Chapter

The Rise of Film Noir

GENE D. PHILLIPS

in Some Like It Wilder

Published by University Press of Kentucky

Published in print December 2009 | ISBN: 9780813125701
Published online September 2011 | e-ISBN: 9780813135403 | DOI: http://dx.doi.org/10.5810/kentucky/9780813125701.003.0004
The Rise of Film Noir

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In his book on film noir, William Hare repeats the story that one day Billy Wilder could not find his secretary. He was told by one of the women in the office that she was holed up in the ladies' room, reading a novella titled Double Indemnity. Double Indemnity portrayed a decadent, depraved world of violence and duplicity. On September 21, 1943, Paramount sent Joseph Breen a screen treatment of Double Indemnity, a detailed synopsis that Wilder had prepared in conjunction with Charles Brackett. Double Indemnity deals with the great American pastime of cheating an insurance company, and it does so with deadly seriousness. The title of the film refers to the double insurance benefit paid out in the event of accidental death. This film also originally intended to conclude with Walter's execution. In recent years commentators on Double Indemnity have steadily come to recognize it as quintessential film noir.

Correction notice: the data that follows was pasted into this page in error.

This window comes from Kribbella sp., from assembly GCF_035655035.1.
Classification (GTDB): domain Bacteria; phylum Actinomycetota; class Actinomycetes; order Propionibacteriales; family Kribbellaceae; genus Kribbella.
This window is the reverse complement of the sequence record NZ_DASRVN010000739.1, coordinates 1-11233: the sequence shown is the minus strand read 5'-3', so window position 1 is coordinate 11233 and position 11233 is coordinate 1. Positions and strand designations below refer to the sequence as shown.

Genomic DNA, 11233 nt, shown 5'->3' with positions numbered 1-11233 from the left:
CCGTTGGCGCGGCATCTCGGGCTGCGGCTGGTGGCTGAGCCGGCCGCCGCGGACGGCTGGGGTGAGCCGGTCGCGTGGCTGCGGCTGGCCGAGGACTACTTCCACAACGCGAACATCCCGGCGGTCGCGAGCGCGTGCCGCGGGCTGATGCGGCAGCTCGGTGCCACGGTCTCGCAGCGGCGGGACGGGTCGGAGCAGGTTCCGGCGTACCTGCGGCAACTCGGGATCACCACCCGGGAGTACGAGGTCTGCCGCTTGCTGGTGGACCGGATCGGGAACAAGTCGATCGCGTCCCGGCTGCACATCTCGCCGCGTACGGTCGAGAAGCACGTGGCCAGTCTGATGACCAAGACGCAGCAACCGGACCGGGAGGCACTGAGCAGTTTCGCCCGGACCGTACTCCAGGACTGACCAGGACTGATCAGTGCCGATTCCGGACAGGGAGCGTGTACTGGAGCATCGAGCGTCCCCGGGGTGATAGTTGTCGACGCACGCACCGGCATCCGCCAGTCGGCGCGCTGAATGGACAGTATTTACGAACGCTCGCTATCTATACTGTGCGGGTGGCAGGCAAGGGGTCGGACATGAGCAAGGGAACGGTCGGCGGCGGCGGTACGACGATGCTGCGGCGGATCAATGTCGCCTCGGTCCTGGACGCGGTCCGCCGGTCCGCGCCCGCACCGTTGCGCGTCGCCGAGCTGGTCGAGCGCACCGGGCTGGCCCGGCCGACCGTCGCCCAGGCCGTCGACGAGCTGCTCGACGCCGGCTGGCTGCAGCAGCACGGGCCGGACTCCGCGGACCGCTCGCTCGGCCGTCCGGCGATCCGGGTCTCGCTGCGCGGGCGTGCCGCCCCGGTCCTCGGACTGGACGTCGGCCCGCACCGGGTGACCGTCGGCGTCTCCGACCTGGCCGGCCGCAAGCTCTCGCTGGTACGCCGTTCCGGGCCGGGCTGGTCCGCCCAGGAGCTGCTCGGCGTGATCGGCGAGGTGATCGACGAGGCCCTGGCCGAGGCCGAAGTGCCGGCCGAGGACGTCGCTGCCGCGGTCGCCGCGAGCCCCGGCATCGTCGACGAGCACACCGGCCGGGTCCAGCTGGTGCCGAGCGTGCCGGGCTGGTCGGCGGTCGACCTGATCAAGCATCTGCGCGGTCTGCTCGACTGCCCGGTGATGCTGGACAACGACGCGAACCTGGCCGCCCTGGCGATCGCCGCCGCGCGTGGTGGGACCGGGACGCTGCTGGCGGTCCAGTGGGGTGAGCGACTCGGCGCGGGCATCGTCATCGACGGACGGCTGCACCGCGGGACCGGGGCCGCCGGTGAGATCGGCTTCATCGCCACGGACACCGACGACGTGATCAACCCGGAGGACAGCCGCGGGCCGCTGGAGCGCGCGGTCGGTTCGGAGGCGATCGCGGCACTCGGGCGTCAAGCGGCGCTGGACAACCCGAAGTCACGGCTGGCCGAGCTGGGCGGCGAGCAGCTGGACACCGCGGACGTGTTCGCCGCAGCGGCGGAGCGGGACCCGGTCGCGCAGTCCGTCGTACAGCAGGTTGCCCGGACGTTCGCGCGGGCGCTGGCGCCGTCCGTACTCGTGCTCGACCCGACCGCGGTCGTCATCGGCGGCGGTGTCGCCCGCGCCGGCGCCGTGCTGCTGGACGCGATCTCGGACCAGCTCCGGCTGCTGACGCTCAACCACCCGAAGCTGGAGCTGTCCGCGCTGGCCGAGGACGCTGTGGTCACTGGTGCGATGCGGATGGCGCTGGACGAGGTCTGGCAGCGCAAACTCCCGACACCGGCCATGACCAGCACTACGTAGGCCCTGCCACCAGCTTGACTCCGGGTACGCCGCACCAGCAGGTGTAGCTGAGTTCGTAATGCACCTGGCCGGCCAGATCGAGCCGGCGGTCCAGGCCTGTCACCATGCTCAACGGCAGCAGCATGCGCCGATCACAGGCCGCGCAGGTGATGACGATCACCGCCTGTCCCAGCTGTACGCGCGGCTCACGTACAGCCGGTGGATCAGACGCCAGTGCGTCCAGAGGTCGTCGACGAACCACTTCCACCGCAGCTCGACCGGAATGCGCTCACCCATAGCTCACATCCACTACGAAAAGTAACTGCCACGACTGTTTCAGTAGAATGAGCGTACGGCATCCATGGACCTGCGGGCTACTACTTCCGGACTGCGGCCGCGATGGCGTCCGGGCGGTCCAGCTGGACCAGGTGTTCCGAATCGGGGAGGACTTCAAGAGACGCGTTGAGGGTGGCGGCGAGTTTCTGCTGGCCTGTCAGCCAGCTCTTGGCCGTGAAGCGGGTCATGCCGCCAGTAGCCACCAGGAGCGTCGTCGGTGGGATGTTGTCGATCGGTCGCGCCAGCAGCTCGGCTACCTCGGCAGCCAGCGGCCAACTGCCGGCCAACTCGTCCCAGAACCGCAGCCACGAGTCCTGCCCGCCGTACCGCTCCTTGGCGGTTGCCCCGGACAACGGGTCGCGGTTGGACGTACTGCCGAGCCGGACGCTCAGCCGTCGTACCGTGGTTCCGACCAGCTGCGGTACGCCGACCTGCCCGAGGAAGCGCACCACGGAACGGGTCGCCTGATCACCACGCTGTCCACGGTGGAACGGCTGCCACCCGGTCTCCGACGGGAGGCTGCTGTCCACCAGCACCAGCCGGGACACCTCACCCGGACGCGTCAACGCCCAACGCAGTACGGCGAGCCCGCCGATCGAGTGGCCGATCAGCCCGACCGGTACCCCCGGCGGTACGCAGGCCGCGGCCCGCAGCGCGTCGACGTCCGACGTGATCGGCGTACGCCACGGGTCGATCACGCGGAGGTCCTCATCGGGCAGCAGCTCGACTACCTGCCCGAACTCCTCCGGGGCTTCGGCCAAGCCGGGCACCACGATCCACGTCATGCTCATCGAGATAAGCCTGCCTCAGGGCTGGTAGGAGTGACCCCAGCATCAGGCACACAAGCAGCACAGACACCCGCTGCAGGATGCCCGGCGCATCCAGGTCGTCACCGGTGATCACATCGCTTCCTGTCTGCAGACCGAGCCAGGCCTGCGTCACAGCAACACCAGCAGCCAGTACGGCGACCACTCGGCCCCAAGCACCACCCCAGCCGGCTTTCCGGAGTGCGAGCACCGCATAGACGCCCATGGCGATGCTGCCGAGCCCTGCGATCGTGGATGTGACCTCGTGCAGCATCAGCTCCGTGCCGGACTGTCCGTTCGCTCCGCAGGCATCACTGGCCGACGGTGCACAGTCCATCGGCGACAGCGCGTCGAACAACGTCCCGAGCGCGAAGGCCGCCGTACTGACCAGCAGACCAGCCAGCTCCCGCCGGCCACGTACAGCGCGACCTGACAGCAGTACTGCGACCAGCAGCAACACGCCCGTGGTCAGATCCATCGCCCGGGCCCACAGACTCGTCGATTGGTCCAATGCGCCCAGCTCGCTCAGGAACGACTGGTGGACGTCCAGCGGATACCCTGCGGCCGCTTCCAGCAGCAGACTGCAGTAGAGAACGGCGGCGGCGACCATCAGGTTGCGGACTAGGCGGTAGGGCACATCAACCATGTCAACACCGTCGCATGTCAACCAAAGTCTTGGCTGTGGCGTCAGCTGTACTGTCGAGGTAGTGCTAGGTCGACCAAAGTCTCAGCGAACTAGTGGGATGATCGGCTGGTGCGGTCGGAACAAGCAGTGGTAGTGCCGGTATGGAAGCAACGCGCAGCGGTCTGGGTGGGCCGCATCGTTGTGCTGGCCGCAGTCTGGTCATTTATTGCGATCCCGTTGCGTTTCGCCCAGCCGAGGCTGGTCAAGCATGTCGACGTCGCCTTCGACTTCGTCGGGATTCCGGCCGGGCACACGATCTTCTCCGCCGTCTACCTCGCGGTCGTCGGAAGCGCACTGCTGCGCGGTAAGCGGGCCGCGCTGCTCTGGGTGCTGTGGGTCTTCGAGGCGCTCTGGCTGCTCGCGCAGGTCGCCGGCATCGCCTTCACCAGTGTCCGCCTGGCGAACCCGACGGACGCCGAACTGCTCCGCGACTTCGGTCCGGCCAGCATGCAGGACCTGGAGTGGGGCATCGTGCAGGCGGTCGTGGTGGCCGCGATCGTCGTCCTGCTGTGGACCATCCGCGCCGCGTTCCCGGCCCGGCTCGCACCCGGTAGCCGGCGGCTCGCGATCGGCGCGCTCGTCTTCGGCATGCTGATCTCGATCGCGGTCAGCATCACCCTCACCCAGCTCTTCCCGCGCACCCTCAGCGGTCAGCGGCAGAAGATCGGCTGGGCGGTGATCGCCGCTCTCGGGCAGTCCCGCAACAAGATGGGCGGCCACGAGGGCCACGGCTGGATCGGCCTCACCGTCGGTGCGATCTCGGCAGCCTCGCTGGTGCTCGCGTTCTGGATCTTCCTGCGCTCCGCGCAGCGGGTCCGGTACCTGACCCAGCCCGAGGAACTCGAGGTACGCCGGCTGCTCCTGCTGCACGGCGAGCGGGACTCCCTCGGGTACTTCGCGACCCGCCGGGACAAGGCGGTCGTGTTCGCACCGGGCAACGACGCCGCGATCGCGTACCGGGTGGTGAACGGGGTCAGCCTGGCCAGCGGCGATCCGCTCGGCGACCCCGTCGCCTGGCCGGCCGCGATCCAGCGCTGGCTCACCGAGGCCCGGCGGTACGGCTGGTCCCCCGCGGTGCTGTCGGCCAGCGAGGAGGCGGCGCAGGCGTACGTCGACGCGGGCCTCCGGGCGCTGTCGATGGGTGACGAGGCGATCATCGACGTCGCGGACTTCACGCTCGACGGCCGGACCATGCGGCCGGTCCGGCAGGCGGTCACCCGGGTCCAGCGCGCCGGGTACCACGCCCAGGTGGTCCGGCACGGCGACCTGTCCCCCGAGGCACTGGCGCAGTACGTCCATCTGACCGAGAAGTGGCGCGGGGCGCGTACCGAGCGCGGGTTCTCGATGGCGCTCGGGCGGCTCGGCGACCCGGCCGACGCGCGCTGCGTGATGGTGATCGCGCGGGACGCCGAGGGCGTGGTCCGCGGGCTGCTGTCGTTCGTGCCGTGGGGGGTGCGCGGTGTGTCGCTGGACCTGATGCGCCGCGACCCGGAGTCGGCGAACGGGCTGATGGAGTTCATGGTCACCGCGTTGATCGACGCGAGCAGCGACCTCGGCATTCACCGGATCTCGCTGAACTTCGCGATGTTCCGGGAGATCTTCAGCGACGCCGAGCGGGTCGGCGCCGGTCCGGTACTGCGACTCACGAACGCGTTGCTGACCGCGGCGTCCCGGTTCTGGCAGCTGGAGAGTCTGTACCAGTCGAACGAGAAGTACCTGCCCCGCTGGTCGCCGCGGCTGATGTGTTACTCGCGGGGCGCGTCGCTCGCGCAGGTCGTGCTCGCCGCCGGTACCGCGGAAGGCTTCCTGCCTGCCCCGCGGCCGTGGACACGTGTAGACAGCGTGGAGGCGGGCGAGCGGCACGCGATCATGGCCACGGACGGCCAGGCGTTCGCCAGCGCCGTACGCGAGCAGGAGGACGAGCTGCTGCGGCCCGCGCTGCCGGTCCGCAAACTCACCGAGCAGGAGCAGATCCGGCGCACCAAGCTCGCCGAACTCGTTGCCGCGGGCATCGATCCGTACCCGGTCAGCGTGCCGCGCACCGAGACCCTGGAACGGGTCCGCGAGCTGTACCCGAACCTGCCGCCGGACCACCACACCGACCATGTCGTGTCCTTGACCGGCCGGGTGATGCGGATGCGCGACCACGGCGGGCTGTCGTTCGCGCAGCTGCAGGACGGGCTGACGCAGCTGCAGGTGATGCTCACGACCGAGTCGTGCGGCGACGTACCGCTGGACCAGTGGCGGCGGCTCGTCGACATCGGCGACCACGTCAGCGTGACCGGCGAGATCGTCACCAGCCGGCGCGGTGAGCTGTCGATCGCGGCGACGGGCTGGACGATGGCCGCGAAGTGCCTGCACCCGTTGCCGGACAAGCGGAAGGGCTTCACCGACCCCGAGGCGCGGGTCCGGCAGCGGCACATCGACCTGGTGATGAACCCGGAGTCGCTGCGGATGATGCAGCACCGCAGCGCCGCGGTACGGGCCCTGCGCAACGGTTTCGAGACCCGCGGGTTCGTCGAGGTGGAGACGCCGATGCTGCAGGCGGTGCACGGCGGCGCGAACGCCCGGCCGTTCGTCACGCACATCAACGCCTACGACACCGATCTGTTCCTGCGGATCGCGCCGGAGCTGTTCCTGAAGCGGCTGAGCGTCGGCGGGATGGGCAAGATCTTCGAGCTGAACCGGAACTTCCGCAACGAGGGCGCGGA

Keywords: Billy Wilder; Double Indemnity; Charles Brackett; William Hare; film noir; Paramount; insurance company; cheating

Chapter.  8546 words. 

Subjects: Film

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